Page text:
Need a Health Certificate/Medical Letter for your non-lucrative visa application in the UK?
Get it ‘right first time’ with these top tips.
Applying for a visa for Spain requires resources, determination, persistence and patience, especially as the process is so new for UK passport holders.
At Upsticks, we’re learning all the time too and here are the latest tips we’ve put together to help you with the requirement we’ve had the most questions about – the Medical Certificate.
What is a Medical Certificate for a visa application?
As we explained in a previous article, the Medical Certificate is actually no more than a letter from a doctor in the UK, confirming that you are “free from any health issues detailed in the International Health Regulations of 2005.”
Most Consulates provide a template letter for you to give your doctor, so all the GP needs to do is copy the text onto practice letter headed paper, print out and sign – as simple as that.
So what’s the problem?
Some GPs have absolutely no issue with providing these Medical letters – however, not all of them are happy to do so. Why?
It’s all new – UK passport holders have never been asked for anything like this before, so many GPs simply don’t know what it is, what the requirements are or the implications.
‘Certificate’ means something different in the UK than it does in Spain – bit of a breakdown in communication here – all the Consulate wants to see is a letter from your doctor – which is called a Certificado in Spanish. You can see where the confusion arises …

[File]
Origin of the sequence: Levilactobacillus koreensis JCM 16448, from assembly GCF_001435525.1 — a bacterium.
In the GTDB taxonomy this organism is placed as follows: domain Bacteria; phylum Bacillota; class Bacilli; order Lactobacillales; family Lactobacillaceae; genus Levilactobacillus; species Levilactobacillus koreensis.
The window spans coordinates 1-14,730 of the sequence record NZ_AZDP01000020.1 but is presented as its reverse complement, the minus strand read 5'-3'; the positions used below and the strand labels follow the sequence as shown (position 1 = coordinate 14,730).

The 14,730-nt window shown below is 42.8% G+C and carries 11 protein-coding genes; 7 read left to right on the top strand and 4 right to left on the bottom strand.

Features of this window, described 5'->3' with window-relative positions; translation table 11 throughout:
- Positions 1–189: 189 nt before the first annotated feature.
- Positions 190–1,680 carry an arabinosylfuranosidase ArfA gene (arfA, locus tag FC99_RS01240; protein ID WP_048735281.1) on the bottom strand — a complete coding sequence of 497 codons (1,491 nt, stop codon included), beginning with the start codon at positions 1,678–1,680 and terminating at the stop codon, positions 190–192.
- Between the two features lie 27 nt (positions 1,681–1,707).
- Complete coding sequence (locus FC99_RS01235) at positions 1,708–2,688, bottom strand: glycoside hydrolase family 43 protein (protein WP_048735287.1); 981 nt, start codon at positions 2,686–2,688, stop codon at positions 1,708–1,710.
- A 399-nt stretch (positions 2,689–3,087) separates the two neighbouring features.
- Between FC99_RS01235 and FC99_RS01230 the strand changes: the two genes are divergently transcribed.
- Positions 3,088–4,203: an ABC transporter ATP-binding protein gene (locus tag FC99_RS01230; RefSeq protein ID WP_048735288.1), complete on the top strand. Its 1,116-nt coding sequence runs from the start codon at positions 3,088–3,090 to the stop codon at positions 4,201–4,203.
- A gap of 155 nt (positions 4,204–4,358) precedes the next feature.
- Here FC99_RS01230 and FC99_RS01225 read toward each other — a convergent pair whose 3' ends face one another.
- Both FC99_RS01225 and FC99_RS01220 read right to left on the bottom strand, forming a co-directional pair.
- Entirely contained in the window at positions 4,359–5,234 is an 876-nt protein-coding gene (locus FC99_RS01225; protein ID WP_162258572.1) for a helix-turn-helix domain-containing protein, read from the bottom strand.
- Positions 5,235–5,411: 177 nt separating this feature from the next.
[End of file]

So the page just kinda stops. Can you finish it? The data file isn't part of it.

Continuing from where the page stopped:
NHS not geared up to these types of requests – You can’t pay the NHS directly for this service, which makes a request like this difficult to process. So when approaching you local GP for the letter, you made find that your request falls on deaf ears.
You can pay a private doctor to issue the letter – there are many GMC registered private doctors who can process these Medical Letters for you. In some cases the letter can be actioned remotely without visiting the private practice.
Smooth the path – it’s all in the preparation
Try and find a GP/doctor who is already registered with the Foreign Commonwealth and Development Office (FCDO) – this means the Apostille check will take less time.
If your doctor isn’t registered with the FCDO, warn them that they are likely to get a call or email as part of the apostille process – tell them to check their spam and follow up regularly with them to make sure they’ve been contacted.
Talking about apostille stamps – the Stamp MUST BE affixed to the back of the ORIGINAL Medical Letter and nowhere else. This article has all you need to know about the apostille process.
Information correct at date of publishing.
Lasted updated 24/08/2021